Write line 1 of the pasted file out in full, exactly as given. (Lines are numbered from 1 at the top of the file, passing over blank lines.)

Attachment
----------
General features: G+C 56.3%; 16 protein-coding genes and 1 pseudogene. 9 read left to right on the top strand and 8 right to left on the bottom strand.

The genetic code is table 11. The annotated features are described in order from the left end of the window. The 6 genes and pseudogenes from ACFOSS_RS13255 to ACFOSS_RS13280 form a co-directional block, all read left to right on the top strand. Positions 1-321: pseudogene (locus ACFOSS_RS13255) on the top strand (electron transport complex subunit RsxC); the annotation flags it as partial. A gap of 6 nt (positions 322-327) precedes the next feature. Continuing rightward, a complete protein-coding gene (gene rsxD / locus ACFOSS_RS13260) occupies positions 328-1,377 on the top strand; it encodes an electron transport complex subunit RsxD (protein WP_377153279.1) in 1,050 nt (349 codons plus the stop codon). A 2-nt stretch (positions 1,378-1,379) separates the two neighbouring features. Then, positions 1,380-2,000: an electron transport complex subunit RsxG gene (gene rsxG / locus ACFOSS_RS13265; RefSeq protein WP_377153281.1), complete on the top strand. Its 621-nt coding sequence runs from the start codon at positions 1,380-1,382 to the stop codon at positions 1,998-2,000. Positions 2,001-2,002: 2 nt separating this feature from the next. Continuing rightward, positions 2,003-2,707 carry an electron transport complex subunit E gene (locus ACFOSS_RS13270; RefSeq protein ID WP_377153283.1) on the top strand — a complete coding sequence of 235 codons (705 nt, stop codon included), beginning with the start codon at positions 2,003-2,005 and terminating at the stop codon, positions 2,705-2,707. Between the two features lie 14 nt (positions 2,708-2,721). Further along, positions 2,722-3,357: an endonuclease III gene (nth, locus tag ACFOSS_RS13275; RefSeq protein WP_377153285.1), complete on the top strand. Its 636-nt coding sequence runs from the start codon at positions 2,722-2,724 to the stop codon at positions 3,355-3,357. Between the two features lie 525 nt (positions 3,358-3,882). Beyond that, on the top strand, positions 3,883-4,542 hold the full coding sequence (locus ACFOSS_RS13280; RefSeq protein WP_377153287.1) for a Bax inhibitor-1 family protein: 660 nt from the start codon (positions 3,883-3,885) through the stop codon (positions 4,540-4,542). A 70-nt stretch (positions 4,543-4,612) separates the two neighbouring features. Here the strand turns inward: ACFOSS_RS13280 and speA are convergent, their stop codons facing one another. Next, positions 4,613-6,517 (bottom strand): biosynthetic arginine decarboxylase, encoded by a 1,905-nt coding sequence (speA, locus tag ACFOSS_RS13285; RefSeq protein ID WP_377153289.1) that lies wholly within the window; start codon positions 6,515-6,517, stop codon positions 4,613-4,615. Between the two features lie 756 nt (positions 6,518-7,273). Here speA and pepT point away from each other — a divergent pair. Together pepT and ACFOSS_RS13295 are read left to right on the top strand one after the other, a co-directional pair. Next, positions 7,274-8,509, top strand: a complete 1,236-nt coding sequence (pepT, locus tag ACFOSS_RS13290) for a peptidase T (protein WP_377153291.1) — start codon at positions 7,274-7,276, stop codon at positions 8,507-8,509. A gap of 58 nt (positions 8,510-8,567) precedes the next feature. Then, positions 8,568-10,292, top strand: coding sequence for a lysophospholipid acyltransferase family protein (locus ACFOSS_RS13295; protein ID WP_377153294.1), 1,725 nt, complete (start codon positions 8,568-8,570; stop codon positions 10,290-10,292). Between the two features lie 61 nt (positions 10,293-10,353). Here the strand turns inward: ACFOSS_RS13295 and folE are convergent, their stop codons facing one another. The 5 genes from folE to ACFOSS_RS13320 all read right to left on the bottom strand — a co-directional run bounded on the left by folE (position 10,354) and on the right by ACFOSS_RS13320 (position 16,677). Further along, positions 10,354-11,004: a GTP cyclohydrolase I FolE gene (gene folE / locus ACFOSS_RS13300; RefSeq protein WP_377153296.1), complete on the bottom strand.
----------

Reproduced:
General features: G+C 56.3%; 16 protein-coding genes and 1 pseudogene. 9 read left to right on the top strand and 8 right to left on the bottom strand.